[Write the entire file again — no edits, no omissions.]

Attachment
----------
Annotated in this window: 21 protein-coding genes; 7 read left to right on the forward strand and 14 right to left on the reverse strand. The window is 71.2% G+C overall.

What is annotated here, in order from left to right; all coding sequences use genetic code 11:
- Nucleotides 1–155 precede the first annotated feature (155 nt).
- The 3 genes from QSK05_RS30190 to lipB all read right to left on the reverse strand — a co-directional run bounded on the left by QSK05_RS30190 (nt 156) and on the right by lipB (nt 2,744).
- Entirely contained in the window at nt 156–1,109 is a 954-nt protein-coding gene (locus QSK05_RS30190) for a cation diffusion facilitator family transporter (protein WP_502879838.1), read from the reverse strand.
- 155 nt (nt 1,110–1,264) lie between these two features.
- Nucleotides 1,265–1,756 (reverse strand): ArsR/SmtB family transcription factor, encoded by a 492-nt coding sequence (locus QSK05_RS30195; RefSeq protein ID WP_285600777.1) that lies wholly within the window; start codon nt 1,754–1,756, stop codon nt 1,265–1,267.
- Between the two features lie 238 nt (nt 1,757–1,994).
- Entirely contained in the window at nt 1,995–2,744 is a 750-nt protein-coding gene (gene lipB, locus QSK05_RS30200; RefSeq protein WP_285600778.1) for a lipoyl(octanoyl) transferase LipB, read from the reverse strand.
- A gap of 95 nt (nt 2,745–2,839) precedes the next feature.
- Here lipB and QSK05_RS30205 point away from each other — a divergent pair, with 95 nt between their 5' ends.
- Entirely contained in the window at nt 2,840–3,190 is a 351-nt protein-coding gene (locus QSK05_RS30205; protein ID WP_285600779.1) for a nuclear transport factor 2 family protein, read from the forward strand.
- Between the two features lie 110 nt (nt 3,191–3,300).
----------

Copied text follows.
Annotated in this window: 21 protein-coding genes; 7 read left to right on the forward strand and 14 right to left on the reverse strand. The window is 71.2% G+C overall.

What is annotated here, in order from left to right; all coding sequences use genetic code 11:
- Nucleotides 1–155 precede the first annotated feature (155 nt).
- The 3 genes from QSK05_RS30190 to lipB all read right to left on the reverse strand — a co-directional run bounded on the left by QSK05_RS30190 (nt 156) and on the right by lipB (nt 2,744).
- Entirely contained in the window at nt 156–1,109 is a 954-nt protein-coding gene (locus QSK05_RS30190) for a cation diffusion facilitator family transporter (protein WP_502879838.1), read from the reverse strand.
- 155 nt (nt 1,110–1,264) lie between these two features.
- Nucleotides 1,265–1,756 (reverse strand): ArsR/SmtB family transcription factor, encoded by a 492-nt coding sequence (locus QSK05_RS30195; RefSeq protein ID WP_285600777.1) that lies wholly within the window; start codon nt 1,754–1,756, stop codon nt 1,265–1,267.
- Between the two features lie 238 nt (nt 1,757–1,994).
- Entirely contained in the window at nt 1,995–2,744 is a 750-nt protein-coding gene (gene lipB, locus QSK05_RS30200; RefSeq protein WP_285600778.1) for a lipoyl(octanoyl) transferase LipB, read from the reverse strand.
- A gap of 95 nt (nt 2,745–2,839) precedes the next feature.
- Here lipB and QSK05_RS30205 point away from each other — a divergent pair, with 95 nt between their 5' ends.
- Entirely contained in the window at nt 2,840–3,190 is a 351-nt protein-coding gene (locus QSK05_RS30205; protein ID WP_285600779.1) for a nuclear transport factor 2 family protein, read from the forward strand.
- Between the two features lie 110 nt (nt 3,191–3,300).